The two hats resting neatly on the table in front of him represented two schools that Freddie McSwain once believed were beyond his reach.
Having only played serious, organized basketball since his junior year of high school, McSwain was left to take a different route to the Division I level. There he was in the Neosho County (Kan.) Community College gym on Sunday evening, staring at the hats. One for Kansas State. Another for Indiana.
After two years at the junior college level, McSwain is ready for the next step in his basketball life. So he picked up the red IU cap, placed it on his head and verbally committed to the Hoosiers.
In McSwain, Indiana has landed an athletic wing who could potentially fit — and replace — senior-to-be Troy Williams’ player profile in Bloomington next season. The 6-foot-6 prospect averaged 14.2 points and nine rebounds per game as a sophomore, helping Neosho County to a 30-win season. He has two years of eligibility remaining.
During a visit to IU’s campus early last week, McSwain found coach Tom Crean’s pitch for player development to be a huge selling point. Days later, he was ready to make their relationship official.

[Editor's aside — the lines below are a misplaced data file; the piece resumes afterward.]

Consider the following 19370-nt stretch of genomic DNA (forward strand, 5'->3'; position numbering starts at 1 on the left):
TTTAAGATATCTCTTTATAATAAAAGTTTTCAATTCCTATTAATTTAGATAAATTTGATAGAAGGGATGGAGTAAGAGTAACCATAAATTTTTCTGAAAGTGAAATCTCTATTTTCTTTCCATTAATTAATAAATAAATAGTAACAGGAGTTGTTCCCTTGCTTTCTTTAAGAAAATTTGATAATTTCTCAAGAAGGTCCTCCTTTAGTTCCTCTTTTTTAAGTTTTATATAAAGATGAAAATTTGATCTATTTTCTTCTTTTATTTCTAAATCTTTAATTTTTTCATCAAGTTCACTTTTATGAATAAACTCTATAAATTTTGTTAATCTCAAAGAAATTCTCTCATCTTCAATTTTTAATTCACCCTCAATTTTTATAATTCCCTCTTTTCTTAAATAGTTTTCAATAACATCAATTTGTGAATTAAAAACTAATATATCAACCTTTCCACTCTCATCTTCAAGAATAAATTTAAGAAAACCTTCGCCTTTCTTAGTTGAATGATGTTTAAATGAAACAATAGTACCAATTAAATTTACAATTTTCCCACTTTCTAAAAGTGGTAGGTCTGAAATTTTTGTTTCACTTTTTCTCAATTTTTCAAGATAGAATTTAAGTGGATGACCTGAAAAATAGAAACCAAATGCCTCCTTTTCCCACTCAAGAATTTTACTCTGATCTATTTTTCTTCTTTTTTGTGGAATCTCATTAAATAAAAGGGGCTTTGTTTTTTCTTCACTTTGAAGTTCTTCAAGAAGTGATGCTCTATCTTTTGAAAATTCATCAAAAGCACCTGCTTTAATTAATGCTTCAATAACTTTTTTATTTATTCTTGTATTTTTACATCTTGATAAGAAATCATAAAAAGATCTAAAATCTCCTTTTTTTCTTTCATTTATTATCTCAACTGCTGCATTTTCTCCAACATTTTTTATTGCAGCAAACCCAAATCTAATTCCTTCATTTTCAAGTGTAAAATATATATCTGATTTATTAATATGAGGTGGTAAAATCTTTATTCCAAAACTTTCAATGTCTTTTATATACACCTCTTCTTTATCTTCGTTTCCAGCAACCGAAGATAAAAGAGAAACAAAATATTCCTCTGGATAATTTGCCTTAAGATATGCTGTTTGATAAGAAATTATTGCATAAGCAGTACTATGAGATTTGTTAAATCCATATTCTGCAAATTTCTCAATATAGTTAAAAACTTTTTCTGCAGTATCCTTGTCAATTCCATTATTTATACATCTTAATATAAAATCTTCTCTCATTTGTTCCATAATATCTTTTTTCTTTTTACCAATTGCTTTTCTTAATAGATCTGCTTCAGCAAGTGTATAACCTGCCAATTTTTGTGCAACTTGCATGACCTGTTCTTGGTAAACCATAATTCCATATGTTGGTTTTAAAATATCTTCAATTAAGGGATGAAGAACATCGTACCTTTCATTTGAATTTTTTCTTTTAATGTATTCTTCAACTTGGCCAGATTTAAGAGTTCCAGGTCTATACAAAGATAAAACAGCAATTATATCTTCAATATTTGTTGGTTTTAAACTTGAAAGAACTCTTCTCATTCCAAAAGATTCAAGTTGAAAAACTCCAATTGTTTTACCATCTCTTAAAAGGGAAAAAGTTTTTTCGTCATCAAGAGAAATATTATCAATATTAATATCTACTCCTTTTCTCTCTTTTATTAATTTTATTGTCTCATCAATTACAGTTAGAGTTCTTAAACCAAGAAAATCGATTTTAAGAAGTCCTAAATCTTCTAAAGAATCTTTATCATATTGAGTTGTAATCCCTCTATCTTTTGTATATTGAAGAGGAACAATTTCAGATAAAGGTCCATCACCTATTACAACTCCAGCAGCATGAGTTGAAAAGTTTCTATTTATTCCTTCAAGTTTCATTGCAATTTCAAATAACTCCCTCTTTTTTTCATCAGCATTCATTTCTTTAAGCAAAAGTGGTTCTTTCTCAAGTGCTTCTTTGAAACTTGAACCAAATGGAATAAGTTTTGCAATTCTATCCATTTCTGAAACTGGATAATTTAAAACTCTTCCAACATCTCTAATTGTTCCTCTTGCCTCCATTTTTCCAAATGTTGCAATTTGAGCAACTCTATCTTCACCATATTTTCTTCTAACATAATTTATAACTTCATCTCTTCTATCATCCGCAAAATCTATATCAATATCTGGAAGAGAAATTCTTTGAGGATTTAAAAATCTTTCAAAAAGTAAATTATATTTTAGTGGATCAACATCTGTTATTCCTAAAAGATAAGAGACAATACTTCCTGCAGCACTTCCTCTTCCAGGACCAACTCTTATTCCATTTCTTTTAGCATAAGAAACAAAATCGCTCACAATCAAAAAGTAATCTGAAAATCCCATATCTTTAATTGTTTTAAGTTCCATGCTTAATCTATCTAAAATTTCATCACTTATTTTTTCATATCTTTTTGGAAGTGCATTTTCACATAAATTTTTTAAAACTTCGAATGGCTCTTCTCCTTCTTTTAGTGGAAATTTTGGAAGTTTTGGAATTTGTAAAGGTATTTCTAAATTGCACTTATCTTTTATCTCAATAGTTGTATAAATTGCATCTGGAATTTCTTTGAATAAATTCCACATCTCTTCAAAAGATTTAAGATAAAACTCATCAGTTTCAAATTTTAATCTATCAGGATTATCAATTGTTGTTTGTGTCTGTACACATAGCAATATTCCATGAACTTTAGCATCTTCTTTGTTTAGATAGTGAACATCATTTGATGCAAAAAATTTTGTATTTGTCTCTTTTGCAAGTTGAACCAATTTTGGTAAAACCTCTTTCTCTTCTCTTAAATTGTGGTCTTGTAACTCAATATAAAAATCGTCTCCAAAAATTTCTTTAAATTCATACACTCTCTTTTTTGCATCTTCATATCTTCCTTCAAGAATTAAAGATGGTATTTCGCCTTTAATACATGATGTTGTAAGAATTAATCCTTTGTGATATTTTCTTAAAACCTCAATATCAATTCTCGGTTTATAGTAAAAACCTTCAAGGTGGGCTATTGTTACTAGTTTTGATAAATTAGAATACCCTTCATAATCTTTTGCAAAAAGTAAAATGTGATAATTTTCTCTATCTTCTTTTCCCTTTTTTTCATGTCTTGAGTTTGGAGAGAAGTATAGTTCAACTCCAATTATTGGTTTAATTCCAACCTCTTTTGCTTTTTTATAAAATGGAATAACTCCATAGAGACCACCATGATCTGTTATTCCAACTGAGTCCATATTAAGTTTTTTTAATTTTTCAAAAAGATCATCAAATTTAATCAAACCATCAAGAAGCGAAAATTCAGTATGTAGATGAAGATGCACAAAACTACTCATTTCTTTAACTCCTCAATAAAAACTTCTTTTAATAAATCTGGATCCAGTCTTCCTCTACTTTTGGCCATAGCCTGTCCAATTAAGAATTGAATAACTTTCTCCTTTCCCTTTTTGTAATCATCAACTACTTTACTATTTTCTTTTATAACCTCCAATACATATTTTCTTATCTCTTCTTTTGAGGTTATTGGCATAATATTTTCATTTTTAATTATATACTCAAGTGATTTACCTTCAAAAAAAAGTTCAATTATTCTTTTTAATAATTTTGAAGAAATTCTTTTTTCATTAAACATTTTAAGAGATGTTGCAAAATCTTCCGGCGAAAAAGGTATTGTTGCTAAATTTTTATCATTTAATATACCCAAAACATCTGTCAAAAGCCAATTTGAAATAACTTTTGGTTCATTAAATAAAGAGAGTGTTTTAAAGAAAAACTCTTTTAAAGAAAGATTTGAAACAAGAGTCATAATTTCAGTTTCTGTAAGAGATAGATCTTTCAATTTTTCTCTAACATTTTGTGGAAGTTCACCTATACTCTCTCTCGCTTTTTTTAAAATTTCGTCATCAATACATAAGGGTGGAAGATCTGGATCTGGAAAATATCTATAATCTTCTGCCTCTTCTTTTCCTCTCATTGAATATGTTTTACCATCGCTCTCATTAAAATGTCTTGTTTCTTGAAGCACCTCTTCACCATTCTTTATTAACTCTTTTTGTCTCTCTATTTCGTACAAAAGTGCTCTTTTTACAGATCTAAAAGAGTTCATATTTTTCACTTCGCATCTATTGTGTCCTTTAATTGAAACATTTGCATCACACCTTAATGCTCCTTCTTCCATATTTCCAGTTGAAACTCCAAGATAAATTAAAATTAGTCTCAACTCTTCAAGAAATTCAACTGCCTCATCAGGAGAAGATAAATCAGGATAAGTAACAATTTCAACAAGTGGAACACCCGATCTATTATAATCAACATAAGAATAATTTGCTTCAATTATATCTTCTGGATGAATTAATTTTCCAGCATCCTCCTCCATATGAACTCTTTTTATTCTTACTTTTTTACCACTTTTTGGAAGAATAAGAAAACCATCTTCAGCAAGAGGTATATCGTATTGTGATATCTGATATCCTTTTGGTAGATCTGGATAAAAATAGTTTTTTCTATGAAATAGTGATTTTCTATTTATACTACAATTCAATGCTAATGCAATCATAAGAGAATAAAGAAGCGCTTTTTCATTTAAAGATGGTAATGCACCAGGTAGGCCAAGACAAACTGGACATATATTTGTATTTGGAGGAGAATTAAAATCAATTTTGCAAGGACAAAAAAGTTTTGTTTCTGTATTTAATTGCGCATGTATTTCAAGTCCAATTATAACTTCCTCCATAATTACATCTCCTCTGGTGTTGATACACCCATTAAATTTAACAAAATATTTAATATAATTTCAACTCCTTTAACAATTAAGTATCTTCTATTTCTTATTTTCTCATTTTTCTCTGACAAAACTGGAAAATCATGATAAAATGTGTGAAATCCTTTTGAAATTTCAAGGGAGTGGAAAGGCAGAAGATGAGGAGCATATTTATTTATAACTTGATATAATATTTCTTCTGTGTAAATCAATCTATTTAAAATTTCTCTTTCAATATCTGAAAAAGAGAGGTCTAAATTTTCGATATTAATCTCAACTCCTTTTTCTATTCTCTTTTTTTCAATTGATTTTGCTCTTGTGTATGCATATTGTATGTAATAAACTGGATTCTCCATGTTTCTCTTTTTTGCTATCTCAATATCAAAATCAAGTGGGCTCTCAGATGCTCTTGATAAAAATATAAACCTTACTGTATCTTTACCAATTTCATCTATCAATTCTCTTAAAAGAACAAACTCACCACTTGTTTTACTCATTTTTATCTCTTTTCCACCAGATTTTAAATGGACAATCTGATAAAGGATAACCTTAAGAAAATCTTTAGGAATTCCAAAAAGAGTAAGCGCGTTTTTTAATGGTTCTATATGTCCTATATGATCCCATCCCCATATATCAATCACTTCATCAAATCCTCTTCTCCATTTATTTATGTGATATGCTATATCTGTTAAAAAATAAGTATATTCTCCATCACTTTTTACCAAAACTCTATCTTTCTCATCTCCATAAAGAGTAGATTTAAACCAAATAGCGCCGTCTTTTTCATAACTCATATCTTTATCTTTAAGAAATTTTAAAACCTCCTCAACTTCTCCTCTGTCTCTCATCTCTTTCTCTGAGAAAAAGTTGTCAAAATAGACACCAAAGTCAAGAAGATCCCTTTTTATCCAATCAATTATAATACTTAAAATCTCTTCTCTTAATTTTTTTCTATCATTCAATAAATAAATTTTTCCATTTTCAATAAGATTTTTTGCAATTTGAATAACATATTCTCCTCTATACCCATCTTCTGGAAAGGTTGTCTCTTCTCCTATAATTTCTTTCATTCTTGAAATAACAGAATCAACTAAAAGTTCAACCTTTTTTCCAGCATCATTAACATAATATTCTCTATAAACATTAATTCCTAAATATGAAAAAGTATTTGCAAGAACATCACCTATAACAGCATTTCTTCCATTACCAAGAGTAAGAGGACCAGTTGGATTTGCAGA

“I’m all about getting better, winning and having a winning program,” McSwain told The Herald-Times. “I like my teammates (at IU). They’re great guys. The campus, the vibe of the fans, I love it. I just trust coach Crean. He said he can’t wait to coach me. I just can’t wait to learn from him.” (more…)
Herald-Times Reporter Jeremy Price recaps IU’s 2-0 win over the Mexico U-20 National Team.
WESTFIELD — When Tom Crean pitched player development, Michael Porter listened closely.
Porter, a 6-foot-9 blue chip wing in the 2017 class, hosted Crean at his family’s Colombia, Mo. home on Tuesday and paid special attention to the Indiana coach’s vision for his future.
“Look at OG Anunoby over there,” Porter said Saturday at the Nike EYBL Session II at Jonathan Byrd’s Fieldhouse. “I live like right where he grew up (in Jefferson City, Mo.). Just seeing him — he was not that good when he went to Indiana, then to see what coach Crean and his staff have done with players like that, it’s really attractive.”
With that degree of development in mind, Porter is considering IU among a list of other high-major offers. Porter told reporters after Saturday’s morning session that Washington, Kansas, Kentucky, Oklahoma, Texas A&M and Virginia have also made him a priority this spring, just like the Hoosiers.